It’s Going, it’s Going, and it’s Gone…. 5707 times

by Clayton Richer | Posted on Wednesday, September 20th, 2017
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If there were, in baseball betting, an over/under for the number of home runs hit in a single season, the total would have gone, like, so over on Tuesday. Kansas City Royals outfielder Alex Gordon belted out the all-time, record-breaking, 5,694th home run, one better than the 2000 season. At the end of the day, when it was all said and done, when the smoke had settled and the dust had cleared, the season total had reached 5,707 homers – that is, 97 more than the entirety of last season. And by the end of this season, the number is projected to be 6139.

There has been, according to ESPN Stats & Info, a home run once every 27 plate appearances this year, which is the lowest in a season in the history of the league. Seven clubs have, meanwhile, established a new franchise record or are on their way to do so; namely, Royals, Nationals, Mets, Padres, Rays, Dodgers and Reds. But even a couple of years ago, it wasn’t like that at all; there were just 4186 home runs in 2014, which is the fewest in a non-strike season since 1993 when there were 28 instead of the current 30 teams. It was more A League of Their Own than the Major Leagues if you catch our drift.

But then, out of the deep blue sea, home run production started to pick up in the second half of the 2015 season, for which, according to ESPN Senior Writer David Schoenfield, “The most plausible explanation is a change in the ball.” Really? Not steroids? Schoenfield says that The Ringer’s Ben Lindbergh and sabermetrician Mitchel Lichtman discovered that balls had become smaller. See? So it was steroids, after all. Oh, they meant baseballs. So, additionally, seams got lower, and there was also a “significant decrease in the air resistance, or drag, of the ball, which has led to an increase in flyball distance and, therefore, more home runs.” However, the league has denied any ball alterations.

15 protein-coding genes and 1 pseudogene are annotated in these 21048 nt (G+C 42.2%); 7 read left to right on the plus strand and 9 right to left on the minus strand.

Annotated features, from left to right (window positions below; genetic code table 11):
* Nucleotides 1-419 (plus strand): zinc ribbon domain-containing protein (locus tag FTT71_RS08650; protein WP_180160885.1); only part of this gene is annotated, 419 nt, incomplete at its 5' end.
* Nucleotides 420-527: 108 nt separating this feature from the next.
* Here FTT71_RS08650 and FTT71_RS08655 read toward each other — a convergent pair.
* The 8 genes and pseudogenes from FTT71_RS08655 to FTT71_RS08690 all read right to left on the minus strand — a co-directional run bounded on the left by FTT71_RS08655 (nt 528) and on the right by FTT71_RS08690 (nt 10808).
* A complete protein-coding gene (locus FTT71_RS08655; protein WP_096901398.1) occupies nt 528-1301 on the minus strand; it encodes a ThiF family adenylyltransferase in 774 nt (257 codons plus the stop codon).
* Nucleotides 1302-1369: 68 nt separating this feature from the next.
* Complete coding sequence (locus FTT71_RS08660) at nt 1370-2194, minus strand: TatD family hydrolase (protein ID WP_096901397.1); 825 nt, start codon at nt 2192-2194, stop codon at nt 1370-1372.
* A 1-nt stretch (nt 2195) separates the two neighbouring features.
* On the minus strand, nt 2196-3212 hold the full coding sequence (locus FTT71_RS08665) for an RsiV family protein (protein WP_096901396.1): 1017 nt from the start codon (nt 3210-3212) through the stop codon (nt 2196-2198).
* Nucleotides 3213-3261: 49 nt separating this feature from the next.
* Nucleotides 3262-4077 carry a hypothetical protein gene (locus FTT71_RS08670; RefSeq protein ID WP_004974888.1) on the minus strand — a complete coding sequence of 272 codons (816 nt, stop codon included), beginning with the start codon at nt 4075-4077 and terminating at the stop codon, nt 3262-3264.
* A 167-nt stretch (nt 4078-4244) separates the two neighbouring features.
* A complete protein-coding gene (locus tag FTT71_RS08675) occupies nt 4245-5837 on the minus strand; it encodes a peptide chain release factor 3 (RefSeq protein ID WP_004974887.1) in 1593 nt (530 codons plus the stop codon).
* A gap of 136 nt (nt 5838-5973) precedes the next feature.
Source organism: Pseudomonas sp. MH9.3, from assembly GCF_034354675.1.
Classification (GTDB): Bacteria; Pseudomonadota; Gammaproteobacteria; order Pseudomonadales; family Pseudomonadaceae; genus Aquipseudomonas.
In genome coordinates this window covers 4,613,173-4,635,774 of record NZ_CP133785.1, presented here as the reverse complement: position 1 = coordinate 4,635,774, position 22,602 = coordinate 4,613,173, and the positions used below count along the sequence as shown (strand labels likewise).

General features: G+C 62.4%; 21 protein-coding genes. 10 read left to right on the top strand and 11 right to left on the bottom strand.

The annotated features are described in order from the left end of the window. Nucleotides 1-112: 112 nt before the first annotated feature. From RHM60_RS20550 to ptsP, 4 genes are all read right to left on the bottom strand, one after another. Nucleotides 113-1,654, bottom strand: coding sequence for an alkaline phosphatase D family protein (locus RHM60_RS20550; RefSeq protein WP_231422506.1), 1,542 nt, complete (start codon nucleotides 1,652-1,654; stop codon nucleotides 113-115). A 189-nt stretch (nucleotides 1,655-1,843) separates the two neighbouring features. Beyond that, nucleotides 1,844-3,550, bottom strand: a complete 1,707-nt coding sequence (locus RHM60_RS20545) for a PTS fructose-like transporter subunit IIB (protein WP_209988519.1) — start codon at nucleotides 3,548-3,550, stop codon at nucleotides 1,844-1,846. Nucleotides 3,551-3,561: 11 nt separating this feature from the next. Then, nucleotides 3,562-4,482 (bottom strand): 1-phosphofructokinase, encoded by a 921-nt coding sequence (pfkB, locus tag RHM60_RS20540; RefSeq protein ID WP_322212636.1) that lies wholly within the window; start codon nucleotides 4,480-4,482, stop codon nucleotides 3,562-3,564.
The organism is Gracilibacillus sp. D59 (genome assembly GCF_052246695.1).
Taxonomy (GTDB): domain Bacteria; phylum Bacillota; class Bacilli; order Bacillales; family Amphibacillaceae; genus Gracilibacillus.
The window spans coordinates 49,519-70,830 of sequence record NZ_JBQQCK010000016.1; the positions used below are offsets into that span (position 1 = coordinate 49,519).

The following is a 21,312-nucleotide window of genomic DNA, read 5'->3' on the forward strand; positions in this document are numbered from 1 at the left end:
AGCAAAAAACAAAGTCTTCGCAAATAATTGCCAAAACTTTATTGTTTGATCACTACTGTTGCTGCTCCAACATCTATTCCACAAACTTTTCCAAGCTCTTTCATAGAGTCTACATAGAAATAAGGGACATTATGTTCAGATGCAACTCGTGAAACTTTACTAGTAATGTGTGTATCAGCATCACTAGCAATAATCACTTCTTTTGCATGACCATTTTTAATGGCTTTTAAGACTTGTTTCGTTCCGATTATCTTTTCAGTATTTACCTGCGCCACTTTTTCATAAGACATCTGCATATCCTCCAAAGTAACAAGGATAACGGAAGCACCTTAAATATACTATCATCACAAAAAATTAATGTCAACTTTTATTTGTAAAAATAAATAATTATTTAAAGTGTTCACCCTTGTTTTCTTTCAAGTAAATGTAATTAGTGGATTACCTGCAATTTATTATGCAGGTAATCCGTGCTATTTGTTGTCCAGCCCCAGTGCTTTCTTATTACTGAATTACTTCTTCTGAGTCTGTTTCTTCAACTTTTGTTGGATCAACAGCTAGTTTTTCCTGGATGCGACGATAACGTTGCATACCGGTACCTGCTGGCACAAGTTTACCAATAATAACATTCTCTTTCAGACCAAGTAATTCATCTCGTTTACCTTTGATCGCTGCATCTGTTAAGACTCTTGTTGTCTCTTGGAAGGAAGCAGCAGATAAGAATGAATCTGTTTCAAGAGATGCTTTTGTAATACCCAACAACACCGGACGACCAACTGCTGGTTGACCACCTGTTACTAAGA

While 16 players had 40 or more homers in 2000, compared to only three this year, the 2017 season has established records for a number of players with a minimum of 10 and 15 homers, and the way looks, a brand new record for players with 20 home runs is looming on the horizon. There were 57 players with 20 or more home runs in 2014; following Tuesday’s games, 110 players have 20 or more. Another record which could be broken, by Aaron Judge, is Mark ‘Eve of Destruction’ McGwire’s rookie record of 1987. Judge Dredd is five homers shy of Big Mac’s 49. All told, rookies, including Cody Bellinger, who has 38, have accounted for 711 home runs, the most rookies have ever hit and almost double the rookie output of 2000. Finally, Giancarlo Stanton has a chance of becoming the first player to reach 60 homers since Barry Bonds and Sammy Sosa did so in 2001 – he has already joined Bonds as the only two to register 30 bombs in less than 50 contests.

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Clayton Richer
About the Author

Clayton Richer is an MLB scribe from north of the border with a slight bias for the Toronto Blue Jays. Clayton has also been the shop-keeper at Baseball Hot Corner since the sites inception in 2012. Follow and interact with Clayton on Twitter @MLBHotCorner or @ClaytonRicher







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